Managers and leaders really do have a lot on their plates in this fast-paced, complex, rapidly changing world. The situation has become so extreme that plenty of leaders are at serious risk of drowning.
Each day, in organisations around the world, the people who are entrusted to manage and lead face a lot. They have an enormous amount of information to process, they attend meeting after meeting, they work in acutely complex organisational environments, and each day they are asked to solve the kind of problems that would make Bill Gates scratch his head.
In amongst this huge volume and intellectual load, the expectations we place on leaders in all spheres are higher than they’ve ever been. We now want leaders who are strategic, grounded, strong, sensitive, clear, clever, confident, humble, calm, logical, assertive, organised, innovative and much, much more. It’s a long and fantastical list, since no mere mortal can fully tick every box.
It’s never been easy to be a leader, but it’s surely never been as difficult as it is now. I’ve seen the personal and professional toll the load and expectations can take. Resignations, broken relationships, poor behaviour, ill health, isolation and addiction are all common. Some leaders are able to buffer themselves and remain above water. Of the many who don’t, some show the strain clearly to everyone, while others keep it well hidden … that is, until they fall over.
It’s time for us to stop thinking of leaders as indestructible super heroes and recognise them as the vulnerable, fallible human beings they are. We can’t slow down the world, but organisations can do some important things to save leaders from drowning.
5 Ways Organisations Can Save Leaders from Drowning
1. Make it OK for leaders to say “no”
Leaders are achievement-focused and their default is usually to say yes to requests to take on new things. The trouble is many, if not most, will say yes to more work than is possible. Rather than taking advantage of this, organisations need to be let leaders know it’s OK to say no now and then.
2. Be clear about purpose and goals
When purpose is unclear leaders find themselves having to do more than is needed as they try to cover all possible bases. On the other hand, in organisations where purpose and goals are clear, leaders are able to be much more precise about where to focus their energy and effort.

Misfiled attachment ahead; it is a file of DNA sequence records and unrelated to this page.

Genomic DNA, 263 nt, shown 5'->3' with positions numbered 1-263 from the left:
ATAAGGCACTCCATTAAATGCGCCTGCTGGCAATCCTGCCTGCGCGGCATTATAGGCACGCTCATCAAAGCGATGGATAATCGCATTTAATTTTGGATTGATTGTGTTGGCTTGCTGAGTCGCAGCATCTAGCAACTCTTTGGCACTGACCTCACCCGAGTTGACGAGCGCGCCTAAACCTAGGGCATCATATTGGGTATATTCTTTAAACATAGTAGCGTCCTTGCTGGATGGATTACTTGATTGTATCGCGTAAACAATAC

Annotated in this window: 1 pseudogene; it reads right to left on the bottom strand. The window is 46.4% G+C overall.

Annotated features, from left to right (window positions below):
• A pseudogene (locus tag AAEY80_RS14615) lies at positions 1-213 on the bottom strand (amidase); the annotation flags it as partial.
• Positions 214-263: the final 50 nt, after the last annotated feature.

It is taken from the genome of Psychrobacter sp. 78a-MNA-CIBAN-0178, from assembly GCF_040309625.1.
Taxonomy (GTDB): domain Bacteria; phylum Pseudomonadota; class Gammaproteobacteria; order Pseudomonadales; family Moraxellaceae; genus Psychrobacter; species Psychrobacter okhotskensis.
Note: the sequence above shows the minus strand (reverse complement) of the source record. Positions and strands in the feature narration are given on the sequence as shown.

3. Regularly ask leaders if they are OK
With the rise of psychological health conditions, leaders are now being encouraged to check in on people who report to them. This is a very good thing. I wonder who’s checking on the leaders though? Leaders are far from immune to depression, burnout and other mental health challenges. Let’s make a point of asking them whether they are OK.
4. Insist that leaders take regular breaks
With all of the demand it’s no surprise that leaders work long hours. Part of this goes with the territory of well remunerated, high responsibility roles. However, too many leaders are so swamped and/or so dedicated that they never stop. Let’s do more than just encourage our leaders to take breaks. Let’s insist that they do.
5. Make it easy for leaders to connect with other leaders
When people rise to leadership positions they often find a sense of loneliness, which I’ve written about previously. Establishing networks of leadership peers is very important to help leaders cope with the demands of their roles. Organisations can help with this, by creating opportunities for connection and conversation.
These five ideas are far from the only ways organisations can help to save leaders from drowning, but they make a very useful start.
If organisations do these things they’ll be helping to build leaders who are happier and healthier. This is great for the leaders, but it’s not only the leaders who will gain from this. The people who report to them will also benefit, as they receive greater guidance and support, and a far more enjoyable work environment. Organisations also stand to gain, since leaders who are happy and healthy will not only keep the fires of production burning but will also implement the right kinds of improvements.
Of course, there are also things leaders can do to help save themselves from drowning. That’s a discussion for another time.
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